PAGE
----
Baltimore’s top prosecutor Marilyn Mosby announced today that all six police officers who had custody of Baltimore resident Freddie Gray when he died after suffering a broken neck in their custody are being criminally charged.
Officer Caesar Goodson – the driver of the police van – was charged with second-degree murder, while charges including manslaughter, assault, and misconduct in public office were brought against five other officers. Goodson, who has refused to cooperate with investigators, faces up to 30 years in prison.
Officer William Porter and Sergeant Alicia D White were charged with manslaughter, assault and misconduct.
Lieutenant Brian Rice, Officer Garrett Miller and Officer Edward Nero were charged with manslaughter, assault, misconduct and false imprisonment.
A clearer picture is emerging of what happened. The first is that Gray had not done anything wrong. He had run away after “catching the eye of a senior officer”, likely because he had a police record but hardly an offense that merited arrest. Reports say that his injuries suggest that he had hit his head on a bolt in the van. It has been established that he was handcuffed and shackled and placed in the back of a van without having a seatbelt on, which is against regulations. Apparently people in police custody are sometimes given what are euphemistically termed ‘rough rides’ in which the vehicle is driven highly erratically with high speed stops and starts so that the person is flung all over and without the ability to use their hands and legs as buffers, they can easily suffer major head injuries.
Meanwhile Kevin Drum who has been pushing the lead paint-crime connection points out something important.
When Freddie Gray was 22 months old, he had a tested blood lead level of 37 micrograms per deciliter. This is an absolutely astronomical amount. Freddie never even had the slightest chance of growing up normally. Lead poisoning doomed him from the start to a life of heightened aggression, poor learning abilities, and weak impulse control. His life was a tragedy set in motion the day he was born.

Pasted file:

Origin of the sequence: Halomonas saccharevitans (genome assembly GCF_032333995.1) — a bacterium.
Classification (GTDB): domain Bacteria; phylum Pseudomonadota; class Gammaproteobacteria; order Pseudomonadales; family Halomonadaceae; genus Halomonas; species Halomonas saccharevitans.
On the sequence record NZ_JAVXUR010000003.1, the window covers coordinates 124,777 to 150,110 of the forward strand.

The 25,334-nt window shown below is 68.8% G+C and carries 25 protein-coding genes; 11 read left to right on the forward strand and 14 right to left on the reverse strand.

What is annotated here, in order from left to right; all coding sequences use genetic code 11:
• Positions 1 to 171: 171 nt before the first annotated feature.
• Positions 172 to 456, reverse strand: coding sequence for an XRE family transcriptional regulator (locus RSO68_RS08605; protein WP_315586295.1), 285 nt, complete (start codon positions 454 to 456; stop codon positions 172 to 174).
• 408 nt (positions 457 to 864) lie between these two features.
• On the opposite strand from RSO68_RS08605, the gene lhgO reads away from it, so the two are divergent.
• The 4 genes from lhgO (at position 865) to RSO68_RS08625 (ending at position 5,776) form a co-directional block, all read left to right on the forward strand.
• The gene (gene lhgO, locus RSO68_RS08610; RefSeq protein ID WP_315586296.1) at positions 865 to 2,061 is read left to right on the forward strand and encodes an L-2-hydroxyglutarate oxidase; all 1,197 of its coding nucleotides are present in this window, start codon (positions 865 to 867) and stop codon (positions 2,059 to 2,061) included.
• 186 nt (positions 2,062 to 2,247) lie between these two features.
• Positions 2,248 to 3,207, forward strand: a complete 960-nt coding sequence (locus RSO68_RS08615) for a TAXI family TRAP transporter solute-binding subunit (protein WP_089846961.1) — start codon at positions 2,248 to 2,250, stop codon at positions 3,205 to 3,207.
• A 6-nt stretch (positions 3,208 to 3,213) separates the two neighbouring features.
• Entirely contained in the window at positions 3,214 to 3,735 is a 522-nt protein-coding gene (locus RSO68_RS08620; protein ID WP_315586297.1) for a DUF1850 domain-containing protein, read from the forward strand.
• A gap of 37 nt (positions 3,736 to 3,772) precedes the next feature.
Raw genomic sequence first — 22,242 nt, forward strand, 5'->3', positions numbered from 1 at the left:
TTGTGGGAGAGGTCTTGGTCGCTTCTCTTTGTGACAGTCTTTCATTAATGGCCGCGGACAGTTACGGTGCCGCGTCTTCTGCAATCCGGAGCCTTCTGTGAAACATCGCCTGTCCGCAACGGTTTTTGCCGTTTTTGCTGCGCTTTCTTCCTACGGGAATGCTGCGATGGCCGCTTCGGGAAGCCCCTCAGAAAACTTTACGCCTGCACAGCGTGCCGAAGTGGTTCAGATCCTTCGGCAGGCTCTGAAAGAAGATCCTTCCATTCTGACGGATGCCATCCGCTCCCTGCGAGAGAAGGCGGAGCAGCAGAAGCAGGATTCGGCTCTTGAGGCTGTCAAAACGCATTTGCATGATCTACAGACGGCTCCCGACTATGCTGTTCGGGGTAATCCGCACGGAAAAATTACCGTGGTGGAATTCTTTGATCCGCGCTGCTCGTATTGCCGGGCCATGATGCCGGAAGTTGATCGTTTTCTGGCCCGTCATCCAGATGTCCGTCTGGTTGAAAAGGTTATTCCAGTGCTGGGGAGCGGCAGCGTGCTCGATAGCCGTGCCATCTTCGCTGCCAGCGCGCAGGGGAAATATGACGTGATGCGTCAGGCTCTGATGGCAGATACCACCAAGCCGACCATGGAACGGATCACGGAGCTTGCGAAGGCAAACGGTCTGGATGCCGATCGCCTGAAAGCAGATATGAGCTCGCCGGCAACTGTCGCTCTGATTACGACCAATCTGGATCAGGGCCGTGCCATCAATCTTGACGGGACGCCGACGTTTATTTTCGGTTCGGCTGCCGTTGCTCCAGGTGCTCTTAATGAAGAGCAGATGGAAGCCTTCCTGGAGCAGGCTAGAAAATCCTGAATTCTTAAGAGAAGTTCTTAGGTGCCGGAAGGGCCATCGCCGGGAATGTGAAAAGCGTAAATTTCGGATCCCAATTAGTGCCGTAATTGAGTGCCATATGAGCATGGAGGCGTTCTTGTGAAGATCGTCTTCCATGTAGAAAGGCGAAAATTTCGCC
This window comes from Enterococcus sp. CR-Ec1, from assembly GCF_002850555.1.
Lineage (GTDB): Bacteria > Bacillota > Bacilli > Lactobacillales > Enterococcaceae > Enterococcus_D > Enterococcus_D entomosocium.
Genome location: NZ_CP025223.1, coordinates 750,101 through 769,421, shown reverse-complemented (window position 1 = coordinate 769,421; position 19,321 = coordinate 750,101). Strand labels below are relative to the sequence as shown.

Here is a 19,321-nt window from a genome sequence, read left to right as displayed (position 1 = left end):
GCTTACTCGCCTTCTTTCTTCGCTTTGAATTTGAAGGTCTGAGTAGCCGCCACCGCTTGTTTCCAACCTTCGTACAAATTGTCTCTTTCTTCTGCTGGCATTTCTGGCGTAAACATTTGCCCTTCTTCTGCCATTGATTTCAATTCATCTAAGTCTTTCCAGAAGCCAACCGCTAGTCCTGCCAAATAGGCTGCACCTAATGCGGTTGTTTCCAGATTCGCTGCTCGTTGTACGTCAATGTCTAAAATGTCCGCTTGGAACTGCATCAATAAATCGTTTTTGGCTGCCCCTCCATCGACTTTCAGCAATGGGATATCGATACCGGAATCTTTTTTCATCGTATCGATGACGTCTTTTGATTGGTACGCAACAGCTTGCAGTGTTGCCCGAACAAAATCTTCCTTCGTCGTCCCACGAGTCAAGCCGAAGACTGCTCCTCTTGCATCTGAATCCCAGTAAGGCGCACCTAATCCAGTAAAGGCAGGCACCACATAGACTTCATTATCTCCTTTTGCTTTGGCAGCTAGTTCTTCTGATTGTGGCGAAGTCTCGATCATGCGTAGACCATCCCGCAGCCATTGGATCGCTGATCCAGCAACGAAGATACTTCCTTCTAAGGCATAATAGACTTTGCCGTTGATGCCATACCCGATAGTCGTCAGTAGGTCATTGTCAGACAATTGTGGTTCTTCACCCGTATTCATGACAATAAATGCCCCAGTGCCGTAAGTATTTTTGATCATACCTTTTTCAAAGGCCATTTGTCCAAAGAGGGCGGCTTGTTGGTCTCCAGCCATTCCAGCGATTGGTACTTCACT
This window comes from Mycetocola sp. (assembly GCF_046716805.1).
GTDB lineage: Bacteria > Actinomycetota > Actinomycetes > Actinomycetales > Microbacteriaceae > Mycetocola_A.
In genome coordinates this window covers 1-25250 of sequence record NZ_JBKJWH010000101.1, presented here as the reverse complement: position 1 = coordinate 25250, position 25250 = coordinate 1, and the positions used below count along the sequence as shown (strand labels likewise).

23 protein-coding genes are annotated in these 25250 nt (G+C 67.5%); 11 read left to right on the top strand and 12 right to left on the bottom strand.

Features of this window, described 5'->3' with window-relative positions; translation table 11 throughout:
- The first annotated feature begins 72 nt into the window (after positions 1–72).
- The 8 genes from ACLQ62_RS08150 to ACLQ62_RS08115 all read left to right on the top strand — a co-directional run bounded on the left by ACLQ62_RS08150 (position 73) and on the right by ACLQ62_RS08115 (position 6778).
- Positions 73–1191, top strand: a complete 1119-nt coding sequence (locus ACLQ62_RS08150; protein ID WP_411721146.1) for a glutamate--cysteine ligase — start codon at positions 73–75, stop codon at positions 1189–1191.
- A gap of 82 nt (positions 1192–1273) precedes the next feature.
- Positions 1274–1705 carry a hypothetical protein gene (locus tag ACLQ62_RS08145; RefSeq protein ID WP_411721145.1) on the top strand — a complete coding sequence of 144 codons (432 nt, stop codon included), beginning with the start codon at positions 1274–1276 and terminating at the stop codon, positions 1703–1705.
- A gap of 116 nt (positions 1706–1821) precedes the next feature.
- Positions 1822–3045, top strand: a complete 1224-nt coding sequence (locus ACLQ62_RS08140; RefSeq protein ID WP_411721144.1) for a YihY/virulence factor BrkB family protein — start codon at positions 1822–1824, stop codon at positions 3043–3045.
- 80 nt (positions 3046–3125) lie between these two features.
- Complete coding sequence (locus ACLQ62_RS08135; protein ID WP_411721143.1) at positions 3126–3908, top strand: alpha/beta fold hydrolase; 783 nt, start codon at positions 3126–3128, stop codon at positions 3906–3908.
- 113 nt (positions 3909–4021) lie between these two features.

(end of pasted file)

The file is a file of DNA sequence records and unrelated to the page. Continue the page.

But even from the midst of my chemo haze, I want to make a short, sharp point about this that goes far beyond just Gray’s personal tragedy. It’s this: thanks both to lead paint and leaded gasoline, there were lots of teenagers like Freddie Gray in the 90s. This created a huge and genuinely scary wave of violent crime, and in response we turned many of our urban police forces into occupying armies. This may have been wrong even then, but it was hardly inexplicable. Decades of lead poisoning really had created huge numbers of scarily violent teenagers, and a massive, militaristic response may have seemed like the only way to even begin to hold the line.
But here’s the thing: that era is over. Individual tragedies like Freddie Gray are still too common, but overall lead poisoning has plummeted. As a result, our cities are safer because our kids are fundamentally less dangerous. To a large extent, they are now normal teenagers, not lead-poisoned predators.
This is important, because even if you’re a hard-ass law-and-order type, you should understand that we no longer need urban police departments to act like occupying armies. The 90s are gone, and today’s teenagers are just ordinary teenagers. They still act stupid and some of them are still violent, but they can be dealt with using ordinary urban policing tactics. We don’t need to constantly harass and bully them; we don’t need to haul them in for every petty infraction; we don’t need to beat them senseless; and we don’t need to incarcerate them by the millions.
We just don’t. We live in a different, safer era, and it’s time for all of us—voters, politicians, cops, parents—to get this through our collective heads. Generation Lead is over, thank God. Let’s stop pretending it’s always and forever 1993. Reform is way overdue.
I am pretty confident that such quick action in Baltimore would not have happened without all the tumult. The question is whether there will be systemic changes in police behavior all over the country or whether riots will have to occur again and again to keep the police in check.